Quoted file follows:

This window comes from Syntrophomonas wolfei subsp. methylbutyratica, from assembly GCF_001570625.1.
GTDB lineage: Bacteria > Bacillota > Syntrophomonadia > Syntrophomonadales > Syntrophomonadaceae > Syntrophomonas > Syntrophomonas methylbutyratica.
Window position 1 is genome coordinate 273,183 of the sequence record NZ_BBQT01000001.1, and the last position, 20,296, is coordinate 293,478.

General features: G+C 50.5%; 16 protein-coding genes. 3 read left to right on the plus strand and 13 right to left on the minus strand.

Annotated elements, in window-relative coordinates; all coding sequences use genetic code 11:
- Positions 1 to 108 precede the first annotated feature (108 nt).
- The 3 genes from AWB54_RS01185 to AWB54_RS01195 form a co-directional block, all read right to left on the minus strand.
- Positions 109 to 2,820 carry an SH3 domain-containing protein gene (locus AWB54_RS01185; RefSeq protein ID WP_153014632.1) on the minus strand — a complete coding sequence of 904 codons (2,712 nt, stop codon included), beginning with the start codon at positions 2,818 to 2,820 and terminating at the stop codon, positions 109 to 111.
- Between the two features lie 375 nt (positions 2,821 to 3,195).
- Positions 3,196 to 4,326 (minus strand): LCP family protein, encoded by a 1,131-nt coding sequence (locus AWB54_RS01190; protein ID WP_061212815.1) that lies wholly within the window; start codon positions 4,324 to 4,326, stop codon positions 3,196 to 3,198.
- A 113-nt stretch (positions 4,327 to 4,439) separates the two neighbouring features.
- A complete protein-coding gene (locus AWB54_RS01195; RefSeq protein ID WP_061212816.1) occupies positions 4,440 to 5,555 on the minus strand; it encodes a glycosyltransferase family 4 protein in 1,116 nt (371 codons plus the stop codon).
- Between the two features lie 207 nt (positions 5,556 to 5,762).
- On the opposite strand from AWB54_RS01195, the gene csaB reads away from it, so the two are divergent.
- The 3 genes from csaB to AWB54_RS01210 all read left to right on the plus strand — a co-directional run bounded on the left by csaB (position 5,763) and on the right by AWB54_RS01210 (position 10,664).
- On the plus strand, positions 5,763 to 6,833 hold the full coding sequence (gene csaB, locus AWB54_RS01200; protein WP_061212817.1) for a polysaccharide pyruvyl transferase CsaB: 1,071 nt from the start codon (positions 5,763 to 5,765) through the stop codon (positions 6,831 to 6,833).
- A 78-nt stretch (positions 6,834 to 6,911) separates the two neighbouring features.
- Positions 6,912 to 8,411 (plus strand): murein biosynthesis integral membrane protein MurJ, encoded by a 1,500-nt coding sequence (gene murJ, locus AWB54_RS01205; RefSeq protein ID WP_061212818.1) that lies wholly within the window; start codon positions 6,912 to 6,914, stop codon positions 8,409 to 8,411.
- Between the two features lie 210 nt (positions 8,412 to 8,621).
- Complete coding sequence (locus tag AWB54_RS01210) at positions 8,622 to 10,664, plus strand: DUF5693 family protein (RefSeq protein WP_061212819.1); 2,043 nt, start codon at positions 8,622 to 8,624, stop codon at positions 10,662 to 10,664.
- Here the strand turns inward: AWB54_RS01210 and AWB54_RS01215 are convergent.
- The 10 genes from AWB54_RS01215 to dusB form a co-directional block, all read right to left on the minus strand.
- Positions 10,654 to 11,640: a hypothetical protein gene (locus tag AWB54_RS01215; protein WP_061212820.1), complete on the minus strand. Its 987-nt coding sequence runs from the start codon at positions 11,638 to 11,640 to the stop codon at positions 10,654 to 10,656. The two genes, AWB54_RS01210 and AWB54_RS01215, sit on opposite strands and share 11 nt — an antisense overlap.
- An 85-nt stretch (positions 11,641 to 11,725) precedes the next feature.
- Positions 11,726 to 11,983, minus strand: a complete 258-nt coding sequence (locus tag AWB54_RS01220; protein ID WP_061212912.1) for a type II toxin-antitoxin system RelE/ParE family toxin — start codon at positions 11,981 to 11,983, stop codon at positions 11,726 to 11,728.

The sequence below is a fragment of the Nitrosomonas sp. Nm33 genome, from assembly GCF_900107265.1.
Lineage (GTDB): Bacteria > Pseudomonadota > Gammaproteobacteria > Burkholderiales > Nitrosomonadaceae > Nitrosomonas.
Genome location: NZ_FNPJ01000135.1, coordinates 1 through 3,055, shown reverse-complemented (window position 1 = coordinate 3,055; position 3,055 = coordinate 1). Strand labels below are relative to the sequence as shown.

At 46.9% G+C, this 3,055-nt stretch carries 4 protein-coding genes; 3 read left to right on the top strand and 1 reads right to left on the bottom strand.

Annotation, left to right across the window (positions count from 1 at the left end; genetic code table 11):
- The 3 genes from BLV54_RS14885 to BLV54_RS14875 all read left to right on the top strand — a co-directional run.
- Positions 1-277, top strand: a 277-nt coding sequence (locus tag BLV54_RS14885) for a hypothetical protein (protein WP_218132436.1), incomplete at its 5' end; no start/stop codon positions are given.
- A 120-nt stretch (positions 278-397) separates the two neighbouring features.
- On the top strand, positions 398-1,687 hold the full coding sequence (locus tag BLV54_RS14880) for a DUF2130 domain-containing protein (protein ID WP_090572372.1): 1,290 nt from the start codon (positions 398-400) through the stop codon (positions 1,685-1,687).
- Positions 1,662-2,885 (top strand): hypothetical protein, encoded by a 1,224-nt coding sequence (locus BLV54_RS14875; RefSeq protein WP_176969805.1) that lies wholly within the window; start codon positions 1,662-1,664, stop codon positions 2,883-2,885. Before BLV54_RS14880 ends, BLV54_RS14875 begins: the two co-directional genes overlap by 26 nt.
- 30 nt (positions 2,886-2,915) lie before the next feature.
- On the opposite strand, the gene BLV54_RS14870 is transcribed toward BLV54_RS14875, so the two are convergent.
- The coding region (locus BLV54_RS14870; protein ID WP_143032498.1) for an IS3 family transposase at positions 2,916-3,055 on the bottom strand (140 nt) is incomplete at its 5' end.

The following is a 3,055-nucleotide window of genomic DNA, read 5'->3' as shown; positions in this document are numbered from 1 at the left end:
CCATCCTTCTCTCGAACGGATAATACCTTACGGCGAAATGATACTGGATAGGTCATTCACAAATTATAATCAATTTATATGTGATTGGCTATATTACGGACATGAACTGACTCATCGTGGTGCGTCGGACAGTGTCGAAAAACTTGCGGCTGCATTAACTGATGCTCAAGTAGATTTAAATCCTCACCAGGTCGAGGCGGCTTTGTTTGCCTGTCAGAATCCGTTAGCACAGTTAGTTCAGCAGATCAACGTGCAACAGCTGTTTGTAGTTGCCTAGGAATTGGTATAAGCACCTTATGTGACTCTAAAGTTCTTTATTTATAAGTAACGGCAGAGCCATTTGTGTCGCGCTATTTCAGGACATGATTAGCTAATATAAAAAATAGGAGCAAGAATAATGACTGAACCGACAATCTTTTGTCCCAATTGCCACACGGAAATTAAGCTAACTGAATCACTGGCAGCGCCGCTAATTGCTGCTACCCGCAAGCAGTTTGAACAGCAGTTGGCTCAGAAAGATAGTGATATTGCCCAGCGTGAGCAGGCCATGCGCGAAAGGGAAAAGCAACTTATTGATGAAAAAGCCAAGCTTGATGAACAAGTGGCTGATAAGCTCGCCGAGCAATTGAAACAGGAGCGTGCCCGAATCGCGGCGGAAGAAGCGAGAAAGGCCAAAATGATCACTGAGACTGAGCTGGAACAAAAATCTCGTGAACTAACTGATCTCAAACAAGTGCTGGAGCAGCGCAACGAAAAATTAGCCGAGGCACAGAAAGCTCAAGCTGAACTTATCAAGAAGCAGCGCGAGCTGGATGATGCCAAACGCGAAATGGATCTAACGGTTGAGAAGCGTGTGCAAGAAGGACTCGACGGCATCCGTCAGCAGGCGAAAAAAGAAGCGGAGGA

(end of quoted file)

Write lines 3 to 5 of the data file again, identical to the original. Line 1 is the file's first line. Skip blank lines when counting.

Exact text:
Window position 1 is genome coordinate 273,183 of the sequence record NZ_BBQT01000001.1, and the last position, 20,296, is coordinate 293,478.

General features: G+C 50.5%; 16 protein-coding genes. 3 read left to right on the plus strand and 13 right to left on the minus strand.

Annotated elements, in window-relative coordinates; all coding sequences use genetic code 11: